Informative and interesting sessions
A digital veena presented by Radel Electronics.
THE CONTRIBUTION of Kannada language to classicism in Carnatic music was elaborated by Prof. R. Satyanarayana, musicologist from Karnataka, in the series of lecture-demonstrations conducted by the Music Academy. A complete format of the Carnatic repertoire in Kannada, such as the Gita, Swrajati, Pada Varna in Mukhari, 75 year old kriti of Tipanaadi, author of Hanumathprabhava with a chittaswara, a Javali of Raghunathayya, (Guru of Vasudevacharya), and a tillana were taken up and illustrated (by S. Nandakumara).
R. Vedavalli, made a presentation on the beauty of gamakas in Carnatic music. Sumitra Vasudev, her disciple gave vocal support for the demonstrative part of the presentation. The veteran musician underlined the fact that gamaka is a unique and extraordinary feature of Carnatic music. Citing the term Vali quoted in Sangita Sampradaya Pradarsini, as closer to the term gamaka, Vedavalli mentioned the 10 types of gamakas and pointed out to Ranjakatvam and the gamaka as contributing towards this factor through linking the combination of the swaras.
Both sessions on the morning of December 25, were devoted to Raga Lakshana discussion. The panelists were Prof. T. N. Krishnan, Prof. S. R. Janakiraman, Chingleput Ranganathan, Prof. B. Krishnamurthi and V. Subrahamanyam. The ragas taken up for discussion were, Bhairavi-Manji, Poornachandrika-Janaranjani, Darbar-Nayaki. On the same day a CD titled, Sangita Sagara, by V. Subramanyam was released. Semmangudi Srinivasa Iyer participated.
An informative session on Harikatha was presented by N. Srinivasan, Sanskrit Pandit, Saraswati Mahal Library, Thanjavur, under the Alamelu Ramanarayana Sarma Memorial Endowment. He spoke of Sanskrit nirupanas and highlighted the different musical compositions used in Harikatha expositions. He traced the origin and evolution of Harikatha as an art form during the Maratha rule in Thanjavur and explained the synthesis of the Keerthan mode propagated by Ramchand Moregaonkao Baba (1855) and that of Krishna Bhagavatar who devised 135 stories for narration. Prominent composers of Sanskrit nirupanas like Jagannatha Pandita, Chitrakavi Sivaramakrishna Bhagavatar, Mangudi Saptarishi Bhagavatar, Harikesavanallur Muthiah Bhagavatar, Thanjavur Sundaresa Sarma, Swaminatha Athreya and others were mentioned.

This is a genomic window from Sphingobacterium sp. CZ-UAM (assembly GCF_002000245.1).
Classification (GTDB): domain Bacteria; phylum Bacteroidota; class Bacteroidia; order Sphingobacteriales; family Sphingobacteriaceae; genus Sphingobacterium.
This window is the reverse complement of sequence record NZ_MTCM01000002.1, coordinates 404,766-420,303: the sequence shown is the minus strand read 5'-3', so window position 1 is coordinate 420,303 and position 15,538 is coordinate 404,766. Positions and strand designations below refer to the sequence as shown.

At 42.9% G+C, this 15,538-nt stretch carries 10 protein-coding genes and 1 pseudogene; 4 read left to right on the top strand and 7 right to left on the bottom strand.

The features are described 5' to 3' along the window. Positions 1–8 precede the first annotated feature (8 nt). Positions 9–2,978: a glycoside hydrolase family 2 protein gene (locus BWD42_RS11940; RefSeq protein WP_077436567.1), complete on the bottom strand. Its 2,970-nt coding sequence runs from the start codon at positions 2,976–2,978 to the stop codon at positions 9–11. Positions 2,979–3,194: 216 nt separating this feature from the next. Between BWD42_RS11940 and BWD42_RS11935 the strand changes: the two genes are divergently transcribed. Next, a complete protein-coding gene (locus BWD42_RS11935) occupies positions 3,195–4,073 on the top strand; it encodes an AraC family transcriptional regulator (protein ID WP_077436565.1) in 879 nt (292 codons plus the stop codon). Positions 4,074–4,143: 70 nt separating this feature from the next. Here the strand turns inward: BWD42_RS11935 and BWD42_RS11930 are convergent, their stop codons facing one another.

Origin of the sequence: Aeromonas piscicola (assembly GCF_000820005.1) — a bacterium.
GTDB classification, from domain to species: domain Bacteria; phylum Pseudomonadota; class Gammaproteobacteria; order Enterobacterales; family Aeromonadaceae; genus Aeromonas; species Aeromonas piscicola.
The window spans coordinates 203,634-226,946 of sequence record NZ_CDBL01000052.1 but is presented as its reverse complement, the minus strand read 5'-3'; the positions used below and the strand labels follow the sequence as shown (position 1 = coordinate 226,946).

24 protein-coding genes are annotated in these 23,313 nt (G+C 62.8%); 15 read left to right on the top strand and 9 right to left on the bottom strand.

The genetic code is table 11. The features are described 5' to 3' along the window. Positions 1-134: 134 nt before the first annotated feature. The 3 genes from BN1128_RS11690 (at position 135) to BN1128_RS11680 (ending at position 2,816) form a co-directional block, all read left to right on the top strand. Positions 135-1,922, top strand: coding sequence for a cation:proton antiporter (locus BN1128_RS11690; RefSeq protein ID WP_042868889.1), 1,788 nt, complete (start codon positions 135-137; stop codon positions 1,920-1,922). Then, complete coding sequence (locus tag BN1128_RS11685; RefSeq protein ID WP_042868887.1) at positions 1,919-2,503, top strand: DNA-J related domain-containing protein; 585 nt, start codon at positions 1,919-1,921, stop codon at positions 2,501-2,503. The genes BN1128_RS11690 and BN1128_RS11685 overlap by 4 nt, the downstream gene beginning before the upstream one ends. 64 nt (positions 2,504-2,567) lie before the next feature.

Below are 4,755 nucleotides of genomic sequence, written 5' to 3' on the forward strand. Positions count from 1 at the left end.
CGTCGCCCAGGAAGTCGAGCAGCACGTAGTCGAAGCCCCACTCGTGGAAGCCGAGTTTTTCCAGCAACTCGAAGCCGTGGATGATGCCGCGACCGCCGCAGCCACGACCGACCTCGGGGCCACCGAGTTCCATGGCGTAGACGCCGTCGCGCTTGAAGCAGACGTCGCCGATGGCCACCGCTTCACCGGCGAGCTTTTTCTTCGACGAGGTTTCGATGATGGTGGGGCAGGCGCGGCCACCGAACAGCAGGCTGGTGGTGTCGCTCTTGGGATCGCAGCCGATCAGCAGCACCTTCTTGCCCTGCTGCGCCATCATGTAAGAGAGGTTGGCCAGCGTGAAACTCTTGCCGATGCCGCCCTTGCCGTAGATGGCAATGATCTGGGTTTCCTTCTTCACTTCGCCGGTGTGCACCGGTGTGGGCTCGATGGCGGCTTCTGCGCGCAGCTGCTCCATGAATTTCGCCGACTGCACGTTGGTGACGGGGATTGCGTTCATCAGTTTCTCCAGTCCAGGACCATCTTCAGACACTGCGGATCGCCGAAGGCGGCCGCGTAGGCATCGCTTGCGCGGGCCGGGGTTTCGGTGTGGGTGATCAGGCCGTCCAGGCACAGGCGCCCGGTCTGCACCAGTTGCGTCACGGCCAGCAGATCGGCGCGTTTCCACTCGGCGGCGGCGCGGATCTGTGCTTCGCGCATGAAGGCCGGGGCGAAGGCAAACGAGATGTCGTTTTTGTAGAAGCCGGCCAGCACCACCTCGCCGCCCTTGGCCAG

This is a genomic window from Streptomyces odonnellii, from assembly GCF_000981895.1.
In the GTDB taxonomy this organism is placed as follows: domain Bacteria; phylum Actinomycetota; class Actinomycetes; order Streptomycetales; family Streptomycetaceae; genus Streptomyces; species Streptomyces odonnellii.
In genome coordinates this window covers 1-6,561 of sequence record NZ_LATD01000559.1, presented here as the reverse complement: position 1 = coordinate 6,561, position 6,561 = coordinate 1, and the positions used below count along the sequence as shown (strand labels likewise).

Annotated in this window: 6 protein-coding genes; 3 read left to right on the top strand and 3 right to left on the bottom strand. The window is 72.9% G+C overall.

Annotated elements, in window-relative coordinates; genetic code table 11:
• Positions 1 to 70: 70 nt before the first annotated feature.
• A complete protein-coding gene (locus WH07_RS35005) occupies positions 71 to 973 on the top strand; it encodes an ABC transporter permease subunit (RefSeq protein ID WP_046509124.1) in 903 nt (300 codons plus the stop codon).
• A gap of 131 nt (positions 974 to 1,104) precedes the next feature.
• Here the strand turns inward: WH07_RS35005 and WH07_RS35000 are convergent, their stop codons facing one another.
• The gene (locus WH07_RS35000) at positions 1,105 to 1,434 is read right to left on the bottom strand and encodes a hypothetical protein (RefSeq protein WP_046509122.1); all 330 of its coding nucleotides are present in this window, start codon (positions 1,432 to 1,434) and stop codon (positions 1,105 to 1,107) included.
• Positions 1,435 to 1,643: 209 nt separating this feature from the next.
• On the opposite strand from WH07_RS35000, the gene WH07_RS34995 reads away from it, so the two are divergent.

Contemporary themes and forms in Bharatanatayam was the focus of the lecture-demonstration presented by Sujatha Vijayaraghavan. She was supported by Rhadaha (nattuvangam and choreography), Sumitra Nitin (dance), Sunanda Narayanan (vocal), Dhananjayanan (mridangam), and N. Sikhamani (violin).
The presentation highlighted the mode of adaptation of contemporary poetry for Bharatanatyam repertoire. The selection included two kritis, composed and set to music by Sujatha Vijayaraghavan (one on environmental pollution addressed to Lord Neelakanta, and the other, a "Pudukkavithai" on Trees by Vairamuthu), a third number on the demolition of the Babri Masjid and its fall out, and seeking the grace of Lord Rama, while the fourth item dealt with a Tamil translation of a Haiku poem by Japanese poet Matsuo Basho, elaborated with suitable sancharis.